The proverbial intersection of Independent Book Store Day and Local Yarn Store Day is in Portland’s St. Johns neighborhood, at North Lombard Street and Chicago Avenue.
That’s where Two Rivers Bookstore and Weird Sisters Yarn Shop set up shop under the same roof.
The joint venture of Christine Longmuir, who owns the bookstore, and Fuchsia Troutman, who owns the yarn store, stemmed from a love of the St. Johns community and the maker culture in the neighborhood. Longmuir initially began selling books along Lombard as a pop up behind a coffee shop. Troutman later joined her in a very Portlandesque manner. “A pop up inside of a pop up behind a coffee shop,” Troutman joked Saturday. “I don’t think either of us could have done it alone, we really needed each other to make it a reality.”
In 2019, the two independent, women-owned businesses decided to join forces and moved into a building where they could share space. And they have been celebrating annually in their store ever since. “It’s really a celebration of what we do,” Troutman said Saturday, which marked both Independent Book Store and Local Yarn Store days.
“It’s a great day for our core customers to come in, these people who have been there and supported us through the pandemic,” she added. “They are the people who are really truly lovers of books and yarn – together.”
Through the pandemic, the business owners said they spent a lot of time assessing how to best work with the community they loved and that loved them. At times that meant trying to shift conversations and sales online, at other times it meant getting creative with events in a digital world.
“We did a lot of pivoting,” said Longmuir. “I hate that word, but it felt like every day we were like, ‘What’s our new plan?’ during the pandemic.”
Because the nature of their store was community-based with classes and events, both Longmuir and Troutman agreed that there was a struggle to make an online community in a meaningful way despite having pandemic-friendly wares like books and craft materials. Two Rivers and Weird Sisters also sell everything from handmade ukuleles and art prints to inclusive books for all ages to hand dyed small-batch yarn for people at all craft levels.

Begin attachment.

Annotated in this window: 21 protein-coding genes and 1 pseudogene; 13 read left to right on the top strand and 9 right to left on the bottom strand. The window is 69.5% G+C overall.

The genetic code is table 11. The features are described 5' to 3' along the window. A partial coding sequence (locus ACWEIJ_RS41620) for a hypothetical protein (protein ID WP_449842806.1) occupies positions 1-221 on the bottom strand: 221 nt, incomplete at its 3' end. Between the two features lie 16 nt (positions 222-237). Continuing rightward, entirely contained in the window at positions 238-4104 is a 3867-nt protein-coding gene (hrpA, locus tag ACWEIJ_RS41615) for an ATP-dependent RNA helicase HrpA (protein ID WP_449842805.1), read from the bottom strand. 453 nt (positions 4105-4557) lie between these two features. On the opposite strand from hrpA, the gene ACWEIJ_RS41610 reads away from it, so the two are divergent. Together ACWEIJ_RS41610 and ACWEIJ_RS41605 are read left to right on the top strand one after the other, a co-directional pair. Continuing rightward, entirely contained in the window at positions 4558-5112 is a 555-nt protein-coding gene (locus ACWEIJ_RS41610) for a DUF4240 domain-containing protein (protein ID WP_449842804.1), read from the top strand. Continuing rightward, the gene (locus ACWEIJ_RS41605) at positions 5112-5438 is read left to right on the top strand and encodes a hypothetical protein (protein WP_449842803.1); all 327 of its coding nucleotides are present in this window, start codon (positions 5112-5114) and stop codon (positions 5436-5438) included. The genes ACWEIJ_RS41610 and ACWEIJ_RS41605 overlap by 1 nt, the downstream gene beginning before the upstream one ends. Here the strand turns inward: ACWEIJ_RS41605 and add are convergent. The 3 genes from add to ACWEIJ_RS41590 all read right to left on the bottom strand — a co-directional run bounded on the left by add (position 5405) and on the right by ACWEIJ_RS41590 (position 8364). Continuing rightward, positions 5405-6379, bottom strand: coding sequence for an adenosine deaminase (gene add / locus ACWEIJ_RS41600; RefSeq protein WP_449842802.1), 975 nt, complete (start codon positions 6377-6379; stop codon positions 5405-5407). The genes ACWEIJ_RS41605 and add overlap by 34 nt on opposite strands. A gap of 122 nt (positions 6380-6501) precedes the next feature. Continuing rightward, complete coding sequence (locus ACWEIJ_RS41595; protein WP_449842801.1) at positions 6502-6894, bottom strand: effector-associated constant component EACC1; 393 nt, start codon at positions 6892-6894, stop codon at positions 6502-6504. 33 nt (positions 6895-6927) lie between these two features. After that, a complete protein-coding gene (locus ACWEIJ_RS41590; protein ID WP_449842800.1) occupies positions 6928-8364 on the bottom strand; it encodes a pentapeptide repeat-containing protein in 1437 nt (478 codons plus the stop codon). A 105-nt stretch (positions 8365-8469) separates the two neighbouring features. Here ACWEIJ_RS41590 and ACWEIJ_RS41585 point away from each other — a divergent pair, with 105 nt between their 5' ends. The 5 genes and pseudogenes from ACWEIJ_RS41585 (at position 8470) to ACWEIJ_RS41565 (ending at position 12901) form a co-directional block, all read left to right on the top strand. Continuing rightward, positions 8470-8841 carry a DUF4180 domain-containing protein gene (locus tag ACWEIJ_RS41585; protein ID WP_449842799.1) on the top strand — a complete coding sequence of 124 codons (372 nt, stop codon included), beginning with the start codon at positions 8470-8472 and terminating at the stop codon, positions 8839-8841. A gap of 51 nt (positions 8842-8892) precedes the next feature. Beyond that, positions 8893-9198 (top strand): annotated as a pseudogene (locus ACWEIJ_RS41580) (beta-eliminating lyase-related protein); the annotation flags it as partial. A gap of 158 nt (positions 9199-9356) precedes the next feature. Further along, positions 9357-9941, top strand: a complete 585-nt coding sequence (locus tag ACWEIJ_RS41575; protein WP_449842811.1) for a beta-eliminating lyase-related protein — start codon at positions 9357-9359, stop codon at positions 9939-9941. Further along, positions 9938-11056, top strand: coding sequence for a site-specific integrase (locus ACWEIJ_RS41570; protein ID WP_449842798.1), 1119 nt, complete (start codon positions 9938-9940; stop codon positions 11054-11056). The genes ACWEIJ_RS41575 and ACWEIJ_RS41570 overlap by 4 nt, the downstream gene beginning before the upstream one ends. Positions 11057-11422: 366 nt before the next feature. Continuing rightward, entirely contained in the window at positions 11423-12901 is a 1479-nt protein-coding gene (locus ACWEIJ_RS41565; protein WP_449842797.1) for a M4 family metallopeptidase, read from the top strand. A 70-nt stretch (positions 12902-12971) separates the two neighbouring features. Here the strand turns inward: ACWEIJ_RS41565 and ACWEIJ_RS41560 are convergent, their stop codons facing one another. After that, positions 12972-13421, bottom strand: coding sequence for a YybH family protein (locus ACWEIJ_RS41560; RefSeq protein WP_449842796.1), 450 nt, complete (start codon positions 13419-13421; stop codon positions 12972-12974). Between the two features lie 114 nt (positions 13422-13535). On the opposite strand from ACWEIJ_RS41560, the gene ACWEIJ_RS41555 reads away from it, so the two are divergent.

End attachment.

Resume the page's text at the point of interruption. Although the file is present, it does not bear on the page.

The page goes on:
“One of the things about books and yarn is that they’re sort of pandemic proof,” said Troutman. “You know you’re stuck at home, what can you do? You can knit, you can crochet, you can read books. We didn’t have a strong online presence, we really had to get that together during the pandemic and that helped a lot to keep us afloat.
“But the true thing that we do is this in-person community, so being able to do events again and see people face to face?” she continued. “That’s invaluable.”
On Saturday, people strolling down the construction-laden North Lombard Street stopped into the store to peruse and chat. The space isn’t large, but it remained busy. Most of the customers were greeted by name by both Longmuir and Troutman, regardless of whether their purchase involved books or yarn, though many customers bought a little of both.
“I just think it’s unique in general, how our partnership came about,” Longmuir said. “Two people who live here, love St. Johns – it’s kind of weird how it worked out great.”